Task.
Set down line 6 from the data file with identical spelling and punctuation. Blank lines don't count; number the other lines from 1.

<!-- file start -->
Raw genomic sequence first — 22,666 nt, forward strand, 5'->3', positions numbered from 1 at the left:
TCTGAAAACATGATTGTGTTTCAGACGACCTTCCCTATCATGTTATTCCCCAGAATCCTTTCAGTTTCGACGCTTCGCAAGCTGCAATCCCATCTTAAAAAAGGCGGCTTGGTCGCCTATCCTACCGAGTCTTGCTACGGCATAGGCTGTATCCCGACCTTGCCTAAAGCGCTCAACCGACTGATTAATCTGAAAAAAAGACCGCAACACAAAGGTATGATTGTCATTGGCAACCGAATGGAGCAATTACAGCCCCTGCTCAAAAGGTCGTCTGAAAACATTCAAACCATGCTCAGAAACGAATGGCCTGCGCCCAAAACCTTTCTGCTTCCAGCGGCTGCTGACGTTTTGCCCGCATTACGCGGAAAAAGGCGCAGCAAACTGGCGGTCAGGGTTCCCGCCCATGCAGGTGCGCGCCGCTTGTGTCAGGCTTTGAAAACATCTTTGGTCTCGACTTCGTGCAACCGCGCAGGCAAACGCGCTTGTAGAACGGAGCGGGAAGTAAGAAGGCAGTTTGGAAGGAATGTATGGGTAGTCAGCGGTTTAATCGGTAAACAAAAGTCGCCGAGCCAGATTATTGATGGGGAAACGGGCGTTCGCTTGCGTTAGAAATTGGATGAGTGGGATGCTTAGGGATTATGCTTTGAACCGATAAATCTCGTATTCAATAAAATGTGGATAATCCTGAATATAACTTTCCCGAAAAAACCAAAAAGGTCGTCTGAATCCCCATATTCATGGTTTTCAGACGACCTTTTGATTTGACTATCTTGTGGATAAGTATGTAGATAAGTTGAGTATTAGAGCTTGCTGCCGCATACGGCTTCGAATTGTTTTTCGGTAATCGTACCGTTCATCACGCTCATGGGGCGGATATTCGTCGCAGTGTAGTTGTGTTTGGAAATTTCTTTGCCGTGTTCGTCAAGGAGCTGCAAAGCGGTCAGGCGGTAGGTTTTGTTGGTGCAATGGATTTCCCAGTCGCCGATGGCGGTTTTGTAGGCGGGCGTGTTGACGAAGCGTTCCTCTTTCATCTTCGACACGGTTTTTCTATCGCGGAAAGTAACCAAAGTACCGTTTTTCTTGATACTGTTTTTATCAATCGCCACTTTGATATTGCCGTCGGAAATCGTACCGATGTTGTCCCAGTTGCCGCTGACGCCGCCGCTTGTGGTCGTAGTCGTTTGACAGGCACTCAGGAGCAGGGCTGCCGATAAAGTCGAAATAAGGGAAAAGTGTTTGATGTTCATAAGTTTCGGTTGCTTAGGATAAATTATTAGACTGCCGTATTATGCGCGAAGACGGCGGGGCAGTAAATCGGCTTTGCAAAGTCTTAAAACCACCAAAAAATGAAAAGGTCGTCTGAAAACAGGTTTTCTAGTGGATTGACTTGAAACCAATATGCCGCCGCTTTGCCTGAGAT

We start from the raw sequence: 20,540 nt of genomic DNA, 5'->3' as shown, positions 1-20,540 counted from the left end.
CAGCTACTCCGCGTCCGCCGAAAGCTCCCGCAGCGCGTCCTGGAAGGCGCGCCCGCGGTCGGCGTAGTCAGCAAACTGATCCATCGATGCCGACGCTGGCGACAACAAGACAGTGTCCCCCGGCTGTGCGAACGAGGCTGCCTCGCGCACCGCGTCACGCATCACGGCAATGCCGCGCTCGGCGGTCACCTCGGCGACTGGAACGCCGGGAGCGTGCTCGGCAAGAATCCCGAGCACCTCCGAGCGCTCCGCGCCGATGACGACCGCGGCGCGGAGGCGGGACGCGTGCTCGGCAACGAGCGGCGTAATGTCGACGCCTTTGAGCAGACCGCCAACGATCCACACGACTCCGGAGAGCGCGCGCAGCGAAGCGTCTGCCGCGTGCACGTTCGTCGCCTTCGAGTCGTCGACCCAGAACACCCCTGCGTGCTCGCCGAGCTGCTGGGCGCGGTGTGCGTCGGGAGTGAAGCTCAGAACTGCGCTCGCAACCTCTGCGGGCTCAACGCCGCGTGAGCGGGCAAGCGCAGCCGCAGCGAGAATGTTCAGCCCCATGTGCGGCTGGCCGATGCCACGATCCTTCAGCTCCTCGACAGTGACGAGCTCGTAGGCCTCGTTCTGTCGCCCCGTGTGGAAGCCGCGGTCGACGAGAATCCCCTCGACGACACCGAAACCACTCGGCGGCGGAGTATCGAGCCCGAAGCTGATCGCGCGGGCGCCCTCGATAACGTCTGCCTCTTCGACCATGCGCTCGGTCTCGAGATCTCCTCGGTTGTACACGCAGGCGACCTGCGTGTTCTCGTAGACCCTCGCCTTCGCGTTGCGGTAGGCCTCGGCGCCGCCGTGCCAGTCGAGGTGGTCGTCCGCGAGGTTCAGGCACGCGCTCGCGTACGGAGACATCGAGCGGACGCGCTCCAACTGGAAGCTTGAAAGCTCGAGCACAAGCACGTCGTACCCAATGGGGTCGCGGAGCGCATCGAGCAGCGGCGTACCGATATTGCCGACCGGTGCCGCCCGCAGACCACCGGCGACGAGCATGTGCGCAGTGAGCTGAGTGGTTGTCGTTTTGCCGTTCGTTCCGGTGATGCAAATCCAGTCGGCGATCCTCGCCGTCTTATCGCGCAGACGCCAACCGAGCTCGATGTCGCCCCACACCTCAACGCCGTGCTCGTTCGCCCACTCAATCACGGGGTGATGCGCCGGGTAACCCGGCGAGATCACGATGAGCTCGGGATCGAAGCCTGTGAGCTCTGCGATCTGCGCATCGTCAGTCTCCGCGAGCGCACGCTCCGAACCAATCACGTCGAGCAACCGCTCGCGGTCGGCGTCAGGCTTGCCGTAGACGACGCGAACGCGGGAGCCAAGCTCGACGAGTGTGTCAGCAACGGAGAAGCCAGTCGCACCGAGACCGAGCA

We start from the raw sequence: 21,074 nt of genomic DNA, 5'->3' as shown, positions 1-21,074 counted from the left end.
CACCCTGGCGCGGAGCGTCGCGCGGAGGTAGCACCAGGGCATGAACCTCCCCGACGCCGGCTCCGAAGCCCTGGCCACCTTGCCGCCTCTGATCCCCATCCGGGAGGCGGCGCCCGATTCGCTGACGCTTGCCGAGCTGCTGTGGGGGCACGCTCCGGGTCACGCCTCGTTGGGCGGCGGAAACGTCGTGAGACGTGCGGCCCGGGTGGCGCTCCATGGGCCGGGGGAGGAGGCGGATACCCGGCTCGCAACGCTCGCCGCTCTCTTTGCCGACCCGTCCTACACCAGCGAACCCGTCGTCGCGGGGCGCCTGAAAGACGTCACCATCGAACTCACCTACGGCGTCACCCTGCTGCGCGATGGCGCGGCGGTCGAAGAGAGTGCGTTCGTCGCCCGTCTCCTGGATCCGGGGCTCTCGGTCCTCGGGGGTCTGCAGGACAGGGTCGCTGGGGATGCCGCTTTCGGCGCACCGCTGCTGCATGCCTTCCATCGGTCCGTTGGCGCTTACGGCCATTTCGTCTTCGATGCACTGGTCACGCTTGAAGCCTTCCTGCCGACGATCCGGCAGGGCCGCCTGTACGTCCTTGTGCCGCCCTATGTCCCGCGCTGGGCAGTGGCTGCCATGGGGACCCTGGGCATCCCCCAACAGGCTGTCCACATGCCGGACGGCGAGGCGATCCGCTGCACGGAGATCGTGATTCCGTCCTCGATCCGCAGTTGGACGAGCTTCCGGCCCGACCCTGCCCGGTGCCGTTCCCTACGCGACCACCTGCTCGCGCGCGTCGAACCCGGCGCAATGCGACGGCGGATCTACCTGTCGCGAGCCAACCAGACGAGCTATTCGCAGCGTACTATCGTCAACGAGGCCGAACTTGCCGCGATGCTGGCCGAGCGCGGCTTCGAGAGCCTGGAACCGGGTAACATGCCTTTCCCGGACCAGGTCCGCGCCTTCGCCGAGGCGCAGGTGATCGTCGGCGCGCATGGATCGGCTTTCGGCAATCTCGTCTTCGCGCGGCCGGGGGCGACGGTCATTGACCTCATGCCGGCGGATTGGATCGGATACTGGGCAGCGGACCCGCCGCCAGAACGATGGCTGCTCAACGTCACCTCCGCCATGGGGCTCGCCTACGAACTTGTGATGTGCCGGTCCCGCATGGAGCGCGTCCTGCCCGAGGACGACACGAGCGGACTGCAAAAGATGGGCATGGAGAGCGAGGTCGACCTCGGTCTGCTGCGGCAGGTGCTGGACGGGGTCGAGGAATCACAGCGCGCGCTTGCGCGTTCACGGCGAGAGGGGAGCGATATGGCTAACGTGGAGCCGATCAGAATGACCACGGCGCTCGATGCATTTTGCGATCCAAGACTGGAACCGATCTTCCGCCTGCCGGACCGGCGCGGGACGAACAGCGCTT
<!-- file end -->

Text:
CACCCTGGCGCGGAGCGTCGCGCGGAGGTAGCACCAGGGCATGAACCTCCCCGACGCCGGCTCCGAAGCCCTGGCCACCTTGCCGCCTCTGATCCCCATCCGGGAGGCGGCGCCCGATTCGCTGACGCTTGCCGAGCTGCTGTGGGGGCACGCTCCGGGTCACGCCTCGTTGGGCGGCGGAAACGTCGTGAGACGTGCGGCCCGGGTGGCGCTCCATGGGCCGGGGGAGGAGGCGGATACCCGGCTCGCAACGCTCGCCGCTCTCTTTGCCGACCCGTCCTACACCAGCGAACCCGTCGTCGCGGGGCGCCTGAAAGACGTCACCATCGAACTCACCTACGGCGTCACCCTGCTGCGCGATGGCGCGGCGGTCGAAGAGAGTGCGTTCGTCGCCCGTCTCCTGGATCCGGGGCTCTCGGTCCTCGGGGGTCTGCAGGACAGGGTCGCTGGGGATGCCGCTTTCGGCGCACCGCTGCTGCATGCCTTCCATCGGTCCGTTGGCGCTTACGGCCATTTCGTCTTCGATGCACTGGTCACGCTTGAAGCCTTCCTGCCGACGATCCGGCAGGGCCGCCTGTACGTCCTTGTGCCGCCCTATGTCCCGCGCTGGGCAGTGGCTGCCATGGGGACCCTGGGCATCCCCCAACAGGCTGTCCACATGCCGGACGGCGAGGCGATCCGCTGCACGGAGATCGTGATTCCGTCCTCGATCCGCAGTTGGACGAGCTTCCGGCCCGACCCTGCCCGGTGCCGTTCCCTACGCGACCACCTGCTCGCGCGCGTCGAACCCGGCGCAATGCGACGGCGGATCTACCTGTCGCGAGCCAACCAGACGAGCTATTCGCAGCGTACTATCGTCAACGAGGCCGAACTTGCCGCGATGCTGGCCGAGCGCGGCTTCGAGAGCCTGGAACCGGGTAACATGCCTTTCCCGGACCAGGTCCGCGCCTTCGCCGAGGCGCAGGTGATCGTCGGCGCGCATGGATCGGCTTTCGGCAATCTCGTCTTCGCGCGGCCGGGGGCGACGGTCATTGACCTCATGCCGGCGGATTGGATCGGATACTGGGCAGCGGACCCGCCGCCAGAACGATGGCTGCTCAACGTCACCTCCGCCATGGGGCTCGCCTACGAACTTGTGATGTGCCGGTCCCGCATGGAGCGCGTCCTGCCCGAGGACGACACGAGCGGACTGCAAAAGATGGGCATGGAGAGCGAGGTCGACCTCGGTCTGCTGCGGCAGGTGCTGGACGGGGTCGAGGAATCACAGCGCGCGCTTGCGCGTTCACGGCGAGAGGGGAGCGATATGGCTAACGTGGAGCCGATCAGAATGACCACGGCGCTCGATGCATTTTGCGATCCAAGACTGGAACCGATCTTCCGCCTGCCGGACCGGCGCGGGACGAACAGCGCTT